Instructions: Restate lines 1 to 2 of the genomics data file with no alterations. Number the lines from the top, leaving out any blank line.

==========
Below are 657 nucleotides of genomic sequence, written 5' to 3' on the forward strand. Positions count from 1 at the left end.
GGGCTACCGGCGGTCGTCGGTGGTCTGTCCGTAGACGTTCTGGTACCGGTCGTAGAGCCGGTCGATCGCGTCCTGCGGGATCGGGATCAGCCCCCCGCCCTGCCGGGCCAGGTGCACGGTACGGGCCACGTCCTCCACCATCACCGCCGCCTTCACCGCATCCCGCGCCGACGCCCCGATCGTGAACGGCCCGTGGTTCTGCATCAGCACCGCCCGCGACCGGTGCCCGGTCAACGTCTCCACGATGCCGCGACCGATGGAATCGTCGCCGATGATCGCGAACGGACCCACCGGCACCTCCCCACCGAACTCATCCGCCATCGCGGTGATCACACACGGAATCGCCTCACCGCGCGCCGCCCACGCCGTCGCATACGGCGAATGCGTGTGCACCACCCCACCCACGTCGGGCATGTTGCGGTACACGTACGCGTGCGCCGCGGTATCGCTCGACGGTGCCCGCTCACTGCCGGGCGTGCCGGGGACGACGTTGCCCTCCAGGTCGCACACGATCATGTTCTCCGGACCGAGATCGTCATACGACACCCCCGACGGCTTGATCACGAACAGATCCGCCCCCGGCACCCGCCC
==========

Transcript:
Below are 657 nucleotides of genomic sequence, written 5' to 3' on the forward strand. Positions count from 1 at the left end.
GGGCTACCGGCGGTCGTCGGTGGTCTGTCCGTAGACGTTCTGGTACCGGTCGTAGAGCCGGTCGATCGCGTCCTGCGGGATCGGGATCAGCCCCCCGCCCTGCCGGGCCAGGTGCACGGTACGGGCCACGTCCTCCACCATCACCGCCGCCTTCACCGCATCCCGCGCCGACGCCCCGATCGTGAACGGCCCGTGGTTCTGCATCAGCACCGCCCGCGACCGGTGCCCGGTCAACGTCTCCACGATGCCGCGACCGATGGAATCGTCGCCGATGATCGCGAACGGACCCACCGGCACCTCCCCACCGAACTCATCCGCCATCGCGGTGATCACACACGGAATCGCCTCACCGCGCGCCGCCCACGCCGTCGCATACGGCGAATGCGTGTGCACCACCCCACCCACGTCGGGCATGTTGCGGTACACGTACGCGTGCGCCGCGGTATCGCTCGACGGTGCCCGCTCACTGCCGGGCGTGCCGGGGACGACGTTGCCCTCCAGGTCGCACACGATCATGTTCTCCGGACCGAGATCGTCATACGACACCCCCGACGGCTTGATCACGAACAGATCCGCCCCCGGCACCCGCCC